RESEARCH: The REWARD Circuitry of the brain provides an uptick in well-being that
makes it more likely to want to repeat the experience that gave rise to it. The brain is especially responsive to rewarding experiences that required effort and for which there was no definite outcome. Uncertainty, as in a game, heightens attention and when the effort to attend and respond leads to a "win" the brain will get a spike in dopamine, the "feel-good" chemical. Rewarding experiences in groups can provide repair experiences for social injury. They can compensate for the painful experience and rewire the brain to have an updated memory – a social/emotional upgrade “We feel rewarded when we create new objects or actions. And since creativity is based on decisions made by the creator, the reward system kicks in when we are in control and inventing things we have thought of ourselves.” James Zull, “Arts, Neuroscience and Learning”
Radical positive energy is required to overcome the stress response that can easily be triggered by situations of uncertainty and where there is a risk of failure or social rejection. Applied Improvisation is the ideal delivery system for demonstrating the supportive emotional energy that can override and redirect fear of rejection and shame-inducing failure that is a natural part of taking creative risks in a social situation.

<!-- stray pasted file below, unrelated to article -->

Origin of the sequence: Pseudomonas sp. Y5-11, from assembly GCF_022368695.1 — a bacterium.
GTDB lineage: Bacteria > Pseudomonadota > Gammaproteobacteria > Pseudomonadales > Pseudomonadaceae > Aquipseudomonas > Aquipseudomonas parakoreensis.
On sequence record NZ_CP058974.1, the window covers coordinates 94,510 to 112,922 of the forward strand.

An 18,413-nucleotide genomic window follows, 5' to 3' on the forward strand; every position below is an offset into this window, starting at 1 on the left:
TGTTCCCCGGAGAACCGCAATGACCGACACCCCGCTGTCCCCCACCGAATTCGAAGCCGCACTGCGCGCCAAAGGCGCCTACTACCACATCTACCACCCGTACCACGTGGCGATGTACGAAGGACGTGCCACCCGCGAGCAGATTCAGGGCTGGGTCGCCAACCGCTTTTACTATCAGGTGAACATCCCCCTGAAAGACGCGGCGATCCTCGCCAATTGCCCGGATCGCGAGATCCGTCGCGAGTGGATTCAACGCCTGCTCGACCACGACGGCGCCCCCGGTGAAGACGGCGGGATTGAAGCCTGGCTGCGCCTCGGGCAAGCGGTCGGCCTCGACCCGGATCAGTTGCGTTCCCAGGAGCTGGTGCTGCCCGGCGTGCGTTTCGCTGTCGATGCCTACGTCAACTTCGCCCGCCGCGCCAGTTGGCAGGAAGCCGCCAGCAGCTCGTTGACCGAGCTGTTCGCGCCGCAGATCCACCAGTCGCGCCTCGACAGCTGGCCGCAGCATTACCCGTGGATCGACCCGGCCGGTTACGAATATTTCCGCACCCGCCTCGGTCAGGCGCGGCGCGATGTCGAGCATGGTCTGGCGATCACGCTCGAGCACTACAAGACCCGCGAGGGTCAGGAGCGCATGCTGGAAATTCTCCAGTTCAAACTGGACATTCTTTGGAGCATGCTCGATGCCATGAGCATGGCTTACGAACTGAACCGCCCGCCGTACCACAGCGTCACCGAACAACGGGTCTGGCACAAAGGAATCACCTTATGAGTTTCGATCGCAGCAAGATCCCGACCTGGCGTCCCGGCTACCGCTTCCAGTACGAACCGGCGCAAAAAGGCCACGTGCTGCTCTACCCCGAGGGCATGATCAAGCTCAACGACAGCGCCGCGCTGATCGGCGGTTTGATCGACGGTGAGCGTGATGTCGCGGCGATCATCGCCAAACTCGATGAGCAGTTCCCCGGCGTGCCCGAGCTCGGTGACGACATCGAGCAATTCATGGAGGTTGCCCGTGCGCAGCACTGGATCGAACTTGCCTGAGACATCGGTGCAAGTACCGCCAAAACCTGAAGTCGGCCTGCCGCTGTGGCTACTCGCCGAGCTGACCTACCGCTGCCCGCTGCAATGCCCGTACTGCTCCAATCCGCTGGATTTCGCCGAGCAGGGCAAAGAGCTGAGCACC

Demonstrate radical acceptance
Experience radical acceptance
"Break set" mentally-commit to a physical activity without cognitive labeling
Enter into mind set of "yes" to whatever is offered that is necessary for improvisation
Experience the emotional satisfaction of giving unconditional support to others